(3)

where

a1 0.177342

a2 0.220163

a3 4.292580

a4 0.528707

x103

x103

x106

x103

For pressures below the original bubblepoint pressure, Eq. 3 is also valid to estimate oil FVF provided

that all input properties are taken at pressure of interest.

At pressures above the original bubblepoint pressure, the oil FVF is calcu1ated with

(4)

where Bob, the oil FVF at the bubblepoint is estimated as discussed above. Correlation for calculating

average oil compressibility, , at various conditions is presented later.

The oil density is defined as the mass per unit volume at a specified pressure and temperature. It is usually

expressed as lb/ft3.

SPE-172833-MS

(5)

The oil relative density or specific gravity of oil is defined as the ratio of density of the oil to that of

water both at the same specified pressure and temperature.

(6)

Typical relationship of oil relative density for pressures above and below bubblepoint is shown in

Fig.3.

In the petroleum industry, it is common to express oil relative density in terms of oil API gravity as:

(7)

An equation for oil relative density at bubblepoint pressure is expressed as

(8)

The term, o, is the relative density or specific gravity of oil at stock tank of 14.7 psi and 60F.

For pressures above or below the original bubblepoint pressure, Eq. 8 is also valid to estimate oil

density provided that all input properties are taken at pressure and temperature of interest. The accuracy

of Eq. 8 depends on the accuracy of input properties because it is a material balance equation.

Above bubblepoint pressure, increased pressure will compress the liquid and increase its density. For

the case of the pressure greater than bubblepoint pressure, p pb, the oil relative density at a given

pressure, p, is calculated from

(9)

where ob, the oil relative density at the bubblepoint is estimated as discussed above. Correlation for

calculating average oil compressibility, , at various conditions is presented later.

By definition, the single phase isothermal compressibility or the reciprocal bulk modulus of elasticity is

defined as the unit change in volume with pressure. It is usually expressed as 1/psi.

SPE-172833-MS

The definition is valid if and only if the single phase composition is constant. The compressibility can

be calculated from the slope of relative volume versus pressure of a single phase liquid or from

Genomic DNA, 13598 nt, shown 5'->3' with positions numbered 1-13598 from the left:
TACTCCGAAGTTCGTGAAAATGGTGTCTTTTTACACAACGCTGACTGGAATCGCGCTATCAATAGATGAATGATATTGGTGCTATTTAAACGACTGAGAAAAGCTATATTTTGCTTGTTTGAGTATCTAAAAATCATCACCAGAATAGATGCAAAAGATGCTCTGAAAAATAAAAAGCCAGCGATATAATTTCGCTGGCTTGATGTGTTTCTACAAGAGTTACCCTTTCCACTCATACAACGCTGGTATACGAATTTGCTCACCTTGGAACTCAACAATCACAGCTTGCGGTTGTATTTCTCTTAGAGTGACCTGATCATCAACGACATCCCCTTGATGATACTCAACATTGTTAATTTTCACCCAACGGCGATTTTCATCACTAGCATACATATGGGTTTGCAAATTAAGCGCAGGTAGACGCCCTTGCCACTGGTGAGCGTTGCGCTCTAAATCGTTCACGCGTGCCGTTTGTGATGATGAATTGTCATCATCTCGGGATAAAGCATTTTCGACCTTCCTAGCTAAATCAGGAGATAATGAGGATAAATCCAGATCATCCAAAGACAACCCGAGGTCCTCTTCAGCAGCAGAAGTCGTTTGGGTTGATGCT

differentiation of a fitted equation to the relative volume curve. In equation form, the point function oil

compressibility, co, is defined as:

(10)

Typical relationship of isothermal oil compressibility, co, with pressure above the bubblepoint is shown

in Fig. 4.

The isothermal oil compressibility factor above bubblepoint pressure can be estimated to an accuracy

of 5% with3,4

(11)

where

a1 -14.1042

a2 2.7314

a3 - 56.0605 x 106

a4 -580.8778

Above bubblepoint pressure, when the average oil compressibility is used in the calculation of

undersaturated oil density or oil FVF, the following equation is applied:

(12)

To avoid the calculation involved in the equation above, the average oil compressibility between the

two pressures can be calculated from the point function or instantaneous oil compressibility at an average

pressure of (ppb)/2 as follows:

(13)

SPE-172833-MS

Below the original bubblepoint pressure, the oil composition is changing as pressure changes. As

mentioned earlier, the definition of oil compressibility is valid if and only if the single phase composition

is constant. Therefore the oil compressibility, co, below the original bubblepoint cannot be calculated as

a continuous function.

Fortunately, the limit of volume derivative with respect to pressure as pressure approaches bubblepoint

pressure is defined. Therefore, the oil compressibility at bubblepoint pressure could be estimated. Since

every point below the original bubblepoint is a bubblepoint for a new fluid with new composition,

therefore the locus of co below the original Pb could be estimated.

All points of co below the original Pb are defined as the limit of co as pressure approaches the new Pb.

Equation 2 is valid for single phase oil liquid above Pb as well as below Pb. The only condition required

is that oil volume, density or formation volume factor and their derivatives with respect to pressure have

to be taken along constant composition curve. Above bubblepoint pressure, the curve of constant

composition is obvious. Below bubblepoint pressure, the curve of constant composition is not clear and

it is not even drawn.